(I’ve been) purely just into the workforce. I know that when I played football, I worked every offseason that I played not knowing that I was going to play 19 years. I was always thinking this was possibly my last year playing. I was very fortunate to have the length of career that I had, but I was always thinking about what I was going to be doing afterwards, so I always took positions in the offseason with companies doing a lot of new business sales or repping up companies. When I retired, I just went right back into doing the same thing, but more on a full-time basis.
Football is now bigger than ever, but at the same time it is also under more scrutiny because of the focus on concussions and lawsuits by former players against the NFL regarding treatment of concussions. Kurt Warner and Terry Bradshaw have recently said that they would discourage their sons from playing football. If you had a young son and he expressed an interest to you in playing football, what would you say to him?
EM: Well, I would have reservations about it. I think really the focus has gotten more intense over these years purely because of the size of the guys and the speed has greatly become more of an impact when these guys are playing.
I know when I was a rookie in 1980, Bubba Baker was the biggest guy that we had on our team at that time. Bubba was 6-foot-6, maybe 280 to 290 (pounds).
Nowadays in football, you have 12, maybe 15 guys that are over 300 pounds and you might have five guys that are over 350 (pounds) and they run faster than we did back in 1980. So the athlete has gotten so much bigger and stronger and consequently, the collisions have gotten a lot more violent, too.
We know the risks. We’ve taken it on. I just think that the attention to the concussion issues was not there in the early years and it’s really been thrown to the forefront now.
Last season the NFL moved the kickoffs up to the 35-yard line from the 30 in order to reduce the rate of kickoff returns. While it’s a small step, do you think more can be done to make the sport safer, or are there just some things that you can’t control? What, if anything, do you believe the NFL can or should do to assist retired players, especially those that are struggling with lingering injuries and symptoms?
EM: I think (the NFL is) really on their teetering point right now. They’re kind of at the point if they become extremely safety-conscious, I think maybe the caliber of play will go down and might hurt the interest in the game because, as we know, the NFL is almost like a drug. People have to have it.
Look at the NFL Network. No one ever thought people would want to watch a TV station that was just 24 hours of NFL football, but it has really become such a huge game and the fantasy football world — they televise combine now. To me, I would never have thought someone would want to see someone run a 40 (yard dash), but there are people out there that like to watch all of that now.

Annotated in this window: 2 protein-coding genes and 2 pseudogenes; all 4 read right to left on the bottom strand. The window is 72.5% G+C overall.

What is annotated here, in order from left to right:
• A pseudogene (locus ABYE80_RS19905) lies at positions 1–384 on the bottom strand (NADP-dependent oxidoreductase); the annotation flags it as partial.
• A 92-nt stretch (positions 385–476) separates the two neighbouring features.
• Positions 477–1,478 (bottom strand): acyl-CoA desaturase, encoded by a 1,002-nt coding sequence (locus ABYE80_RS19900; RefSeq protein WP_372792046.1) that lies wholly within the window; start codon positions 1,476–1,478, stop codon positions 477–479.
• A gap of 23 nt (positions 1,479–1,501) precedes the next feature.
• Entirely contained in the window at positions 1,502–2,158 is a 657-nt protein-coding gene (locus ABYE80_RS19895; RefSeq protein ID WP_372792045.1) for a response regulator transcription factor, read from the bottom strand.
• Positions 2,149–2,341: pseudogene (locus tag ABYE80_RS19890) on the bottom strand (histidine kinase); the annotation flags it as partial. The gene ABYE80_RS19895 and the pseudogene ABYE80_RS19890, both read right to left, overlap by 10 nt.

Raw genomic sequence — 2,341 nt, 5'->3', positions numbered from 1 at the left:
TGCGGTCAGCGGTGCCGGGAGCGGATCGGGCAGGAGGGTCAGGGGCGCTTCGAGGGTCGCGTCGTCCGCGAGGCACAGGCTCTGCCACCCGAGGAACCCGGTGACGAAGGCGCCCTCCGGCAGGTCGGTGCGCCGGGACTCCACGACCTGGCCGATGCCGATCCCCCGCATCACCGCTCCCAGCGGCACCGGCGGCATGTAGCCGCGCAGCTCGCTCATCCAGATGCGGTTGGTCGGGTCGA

I know I would have reservations having my child do it now, but it was a great game for me. There are lot of upsides to football with the team aspect and the physical part of the game to mono-a-mono with someone and see if you can beat them or run past someone. I just think there are a lot more upsides to the game right now, but I would still have some reservations about when my child would start to play. I think you might want to be in that high school age, as far as starting and maybe not the smaller leagues.
I know ever since I came into the league in 1980 and when I retired in 2000, I went through the 1982 strike when (the NFL) locked us out. I went through the 1987 strike when they replaced us and all of the different initiatives that we were trying to collective bargain with the NFL ownership (for). My thought was we needed to have better benefits for the players after they were done playing because of the points we have been talking about.
With the violence of the game, these gentlemen get left with some pretty severe injuries and as soon as you’re done with football, your medical benefits stop. It’s not like you’re an employee with Ford and you work for 25 years and you retire and then you get your medical benefits still paid until you die. With football, your medical benefits stop.
I know since the last collective bargaining contract that was just signed, those circumstances have changed, but it’s taken until now for those things to be addressed. But meanwhile, you have a litany of players that are just littered with a lot of medical issues, not only on the physical part of things, but also on the mental part of stuff with dementia and Alzheimer’s issues that players are dealing with.
Being a kicker on a football team can seem like a thankless position because the outcome of a game can be decided by one kick from your foot. How would you describe life as a kicker in the NFL and how you related to your teammates? Out of all your former teammates from the Lions, who do you stay in touch with the most?
EM: Everybody is a little different. I know being a kicker in the NFL is like being a goalie on a hockey team. They either love you or hate you.
So these are the circumstances that kind of separate you from the guys who are playing each Sunday or the guys who aren’t playing each Sunday, the people who could kind of handle those things and you got to be a duck and kind of let the water run off your back sometimes.